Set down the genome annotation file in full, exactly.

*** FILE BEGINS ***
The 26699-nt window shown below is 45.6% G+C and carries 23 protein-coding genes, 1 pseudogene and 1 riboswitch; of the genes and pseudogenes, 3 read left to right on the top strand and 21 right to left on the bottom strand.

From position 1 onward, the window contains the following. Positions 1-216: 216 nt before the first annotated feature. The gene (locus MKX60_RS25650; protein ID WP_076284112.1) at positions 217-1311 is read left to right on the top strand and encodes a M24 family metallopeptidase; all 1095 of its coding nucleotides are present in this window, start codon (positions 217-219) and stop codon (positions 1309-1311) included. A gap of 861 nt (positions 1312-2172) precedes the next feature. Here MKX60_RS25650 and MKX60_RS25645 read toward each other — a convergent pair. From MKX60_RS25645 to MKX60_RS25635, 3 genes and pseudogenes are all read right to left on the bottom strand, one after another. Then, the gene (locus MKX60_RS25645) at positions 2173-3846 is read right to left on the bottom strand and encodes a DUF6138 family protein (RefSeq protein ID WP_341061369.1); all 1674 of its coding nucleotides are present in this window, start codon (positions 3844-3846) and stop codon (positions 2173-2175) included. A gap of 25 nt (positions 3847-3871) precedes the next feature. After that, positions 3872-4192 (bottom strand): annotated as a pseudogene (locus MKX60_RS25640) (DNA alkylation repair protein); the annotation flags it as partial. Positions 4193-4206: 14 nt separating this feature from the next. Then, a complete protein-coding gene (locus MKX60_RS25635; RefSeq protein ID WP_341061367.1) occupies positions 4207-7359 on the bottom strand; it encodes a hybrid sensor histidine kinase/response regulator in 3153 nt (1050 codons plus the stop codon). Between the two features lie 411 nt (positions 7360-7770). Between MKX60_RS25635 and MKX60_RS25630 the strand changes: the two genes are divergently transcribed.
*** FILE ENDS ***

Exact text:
The 26699-nt window shown below is 45.6% G+C and carries 23 protein-coding genes, 1 pseudogene and 1 riboswitch; of the genes and pseudogenes, 3 read left to right on the top strand and 21 right to left on the bottom strand.

From position 1 onward, the window contains the following. Positions 1-216: 216 nt before the first annotated feature. The gene (locus MKX60_RS25650; protein ID WP_076284112.1) at positions 217-1311 is read left to right on the top strand and encodes a M24 family metallopeptidase; all 1095 of its coding nucleotides are present in this window, start codon (positions 217-219) and stop codon (positions 1309-1311) included. A gap of 861 nt (positions 1312-2172) precedes the next feature. Here MKX60_RS25650 and MKX60_RS25645 read toward each other — a convergent pair. From MKX60_RS25645 to MKX60_RS25635, 3 genes and pseudogenes are all read right to left on the bottom strand, one after another. Then, the gene (locus MKX60_RS25645) at positions 2173-3846 is read right to left on the bottom strand and encodes a DUF6138 family protein (RefSeq protein ID WP_341061369.1); all 1674 of its coding nucleotides are present in this window, start codon (positions 3844-3846) and stop codon (positions 2173-2175) included. A gap of 25 nt (positions 3847-3871) precedes the next feature. After that, positions 3872-4192 (bottom strand): annotated as a pseudogene (locus MKX60_RS25640) (DNA alkylation repair protein); the annotation flags it as partial. Positions 4193-4206: 14 nt separating this feature from the next. Then, a complete protein-coding gene (locus MKX60_RS25635; RefSeq protein ID WP_341061367.1) occupies positions 4207-7359 on the bottom strand; it encodes a hybrid sensor histidine kinase/response regulator in 3153 nt (1050 codons plus the stop codon). Between the two features lie 411 nt (positions 7360-7770). Between MKX60_RS25635 and MKX60_RS25630 the strand changes: the two genes are divergently transcribed.